David Melville (post-doc)
afroginawell at gmail dot com

Sar1, one of the five core COPII components, is a highly conserved small GTPase. Mammals have two paralogs of Sar1, SAR1A and SAR1B, which share 90% sequence identity. Despite their high similarity, it has been found that mutations in SAR1B, but not SAR1A, are associated with Chylomicron retention disease in humans. I am using a lipid secreting rat cell line to illuminate the paralog specific functions of Sar1 and the relationship between Sar1 and the COPII outer coat.

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Claudia Morales (lab assistant)
moralesacg at yahoo dot com

Lelio Orci (collaborator)
lelio.orci at medecine dot unige dot ch

Sayaka Ri (undergrad)
leesayaka at berkeley dot edu

Coat Protein Complex 2 (COPII) traffics cargo from the ER to the Golgi. I will be studying the role of COPII in trafficking collagen, an example of large cargo. To do this, I will employ the techniques of electron microscopy and molecular biology.

Lior Shtayer (undergrad)
lior.shtayer at berkeley dot edu

Exosomes are known to selectively export protein and RNA cargo and have been recently recognized as a means of signaling in both normal and pathological conditions. I will implement a thiouracil labeling strategy to investigate the exosome RNA cargo and mechanisms of delivery to target cells.

Dan Sirkis (post-doc)
dan dot sirkis at gmail dot com

Several membrane and secreted proteins have been implicated in neurodegenerative disease pathogenesis. Much of the work on these proteins has focused on how they mediate toxicity, but little is known about the mechanisms controlling their export from the Golgi apparatus. I am using cell biological methods and biochemical reconstitution to understand how such proteins are transported from the Golgi to downstream destinations.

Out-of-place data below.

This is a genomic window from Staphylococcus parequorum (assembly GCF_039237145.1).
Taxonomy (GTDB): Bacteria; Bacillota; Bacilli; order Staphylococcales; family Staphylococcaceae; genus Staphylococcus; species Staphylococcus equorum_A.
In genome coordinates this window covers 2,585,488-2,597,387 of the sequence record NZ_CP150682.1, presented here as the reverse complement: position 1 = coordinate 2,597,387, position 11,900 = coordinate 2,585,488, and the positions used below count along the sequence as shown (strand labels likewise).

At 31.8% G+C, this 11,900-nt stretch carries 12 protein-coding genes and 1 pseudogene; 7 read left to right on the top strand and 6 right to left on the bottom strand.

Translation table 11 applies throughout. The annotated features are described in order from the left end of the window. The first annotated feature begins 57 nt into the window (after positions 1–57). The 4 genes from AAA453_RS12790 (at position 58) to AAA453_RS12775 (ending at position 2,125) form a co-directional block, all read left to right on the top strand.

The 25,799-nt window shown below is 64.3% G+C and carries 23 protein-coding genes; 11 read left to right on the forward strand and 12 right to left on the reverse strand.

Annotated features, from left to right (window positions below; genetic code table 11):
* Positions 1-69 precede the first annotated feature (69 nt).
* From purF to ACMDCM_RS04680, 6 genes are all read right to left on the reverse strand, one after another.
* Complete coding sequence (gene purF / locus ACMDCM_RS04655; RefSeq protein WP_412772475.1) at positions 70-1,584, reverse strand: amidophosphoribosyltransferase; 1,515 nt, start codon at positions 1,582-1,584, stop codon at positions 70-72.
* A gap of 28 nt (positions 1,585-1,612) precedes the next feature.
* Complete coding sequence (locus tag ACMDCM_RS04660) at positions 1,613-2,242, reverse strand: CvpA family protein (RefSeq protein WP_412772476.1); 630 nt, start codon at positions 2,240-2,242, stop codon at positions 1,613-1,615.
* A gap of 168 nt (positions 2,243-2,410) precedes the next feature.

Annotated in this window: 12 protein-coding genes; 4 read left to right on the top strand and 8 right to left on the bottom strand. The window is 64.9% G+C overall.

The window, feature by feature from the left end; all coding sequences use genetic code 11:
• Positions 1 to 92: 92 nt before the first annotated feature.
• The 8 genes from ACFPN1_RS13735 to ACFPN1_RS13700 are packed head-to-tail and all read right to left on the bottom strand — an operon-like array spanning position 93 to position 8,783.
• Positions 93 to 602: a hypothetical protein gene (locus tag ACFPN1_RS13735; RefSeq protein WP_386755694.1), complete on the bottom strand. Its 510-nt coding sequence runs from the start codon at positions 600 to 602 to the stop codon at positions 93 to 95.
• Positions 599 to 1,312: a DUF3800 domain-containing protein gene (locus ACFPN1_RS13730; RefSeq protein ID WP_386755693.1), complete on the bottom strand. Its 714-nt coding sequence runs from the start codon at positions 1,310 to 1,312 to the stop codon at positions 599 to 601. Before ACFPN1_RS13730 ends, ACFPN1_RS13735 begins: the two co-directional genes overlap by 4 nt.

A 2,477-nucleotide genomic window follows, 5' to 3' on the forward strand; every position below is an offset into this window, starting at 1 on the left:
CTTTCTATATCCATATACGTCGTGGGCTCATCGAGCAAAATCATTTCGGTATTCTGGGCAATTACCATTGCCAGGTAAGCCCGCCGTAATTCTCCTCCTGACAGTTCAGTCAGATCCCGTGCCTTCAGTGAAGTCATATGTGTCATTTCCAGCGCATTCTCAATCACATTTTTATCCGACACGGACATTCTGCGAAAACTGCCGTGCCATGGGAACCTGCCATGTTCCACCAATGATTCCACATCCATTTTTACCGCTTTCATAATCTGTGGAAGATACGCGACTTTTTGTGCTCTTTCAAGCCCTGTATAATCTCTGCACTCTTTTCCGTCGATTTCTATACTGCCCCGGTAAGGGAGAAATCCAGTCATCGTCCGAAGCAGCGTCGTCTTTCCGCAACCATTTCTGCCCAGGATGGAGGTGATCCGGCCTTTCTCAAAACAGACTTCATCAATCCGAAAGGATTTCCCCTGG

Lu Song (visiting scholar)
lusong at berkeley dot edu

Exosomes are small extracellular vesicles that function in the transport of protein and RNA cargoes between cells. Exosomes could affect a range of important biologic processes, including cellular proliferation and differentiation. However, how exosomes play a role in the developmental events especially in the neural fate conversion remains unclear. I will explore the underlying mechanism of the package and delivery of exosome cargoes during neural differentiation.

Vedaja Surapaneni (undergrad)
vedaja.surapaneni at berkeley dot edu

Exosomes are extracellular vesicles that are released when a multivesicular body fuses with the plasma membrane. The role of exosomes in cancer biology is an active field of study. I am using gene editing methods to determine the functional role of miRNA transfer via exosomes in breast cancer model cell lines.

Morayma Temoche-Diaz (grad student)
morayma.temoche-diaz at berkeley dot edu

Exosomes export selectively packaged protein and RNA cargoes to the extracellular space. I am using novel biochemical approaches to investigate how cargoes are specifically sorted into distinct vesicle sub-populations. In the long-term, I am interested in understanding the role of exosome cargoes in normal and cancer cell biology.

Sabrina Washington (Executive Administrative Assistant)
s.washington at berkeley dot edu

Lin Yuan (grad student)
linyuan at berkeley dot edu

Collagen is the most abundant protein in mammals and it functions to maintain tissue integrity. It is secreted by the cell via the COPII mediated secretory pathway. I am interested in learning how the rigid procollagen fibers that are 300nm in length are packaged into COPII vesicles that are typically 60nm in diameter.

Min Zhang (post-doc)
minzhang at berkeley dot edu

Mammalian cells secrete proteins mainly through the conventional ER–Golgi secretory pathway. However, some cytoplasmic proteins are released in an unconventional manner independent of ER and Golgi. Autophagy, a cellular process characterized by de novo formation of double membrane structures for intracellular material degradation, contributes to one aspect of unconventional secretion, such as the secretion of IL-1beta. However, the molecular mechanism of autophagy-mediated protein secretion is unclear. Using IL-1beta as a marker, I plan to establish a cell-free system to uncover the mechanism of autophagy-related unconventional secretion.

Former Lab Members

Other photos:

Kayaking on Tomales Bay (2015)
Hooding of Pengcheng (2015)

Angel Island Hike (2014)
Schekman Symposium (2014)
Nobel Prize day (2013)

Regina's Graduation (2011)
CDB Retreat (2010)
Tilden Park (2010)
Devon's Farewell Lunch (2010)
Group Photo 2008
Group Photo 2006
Sea Ranch 2006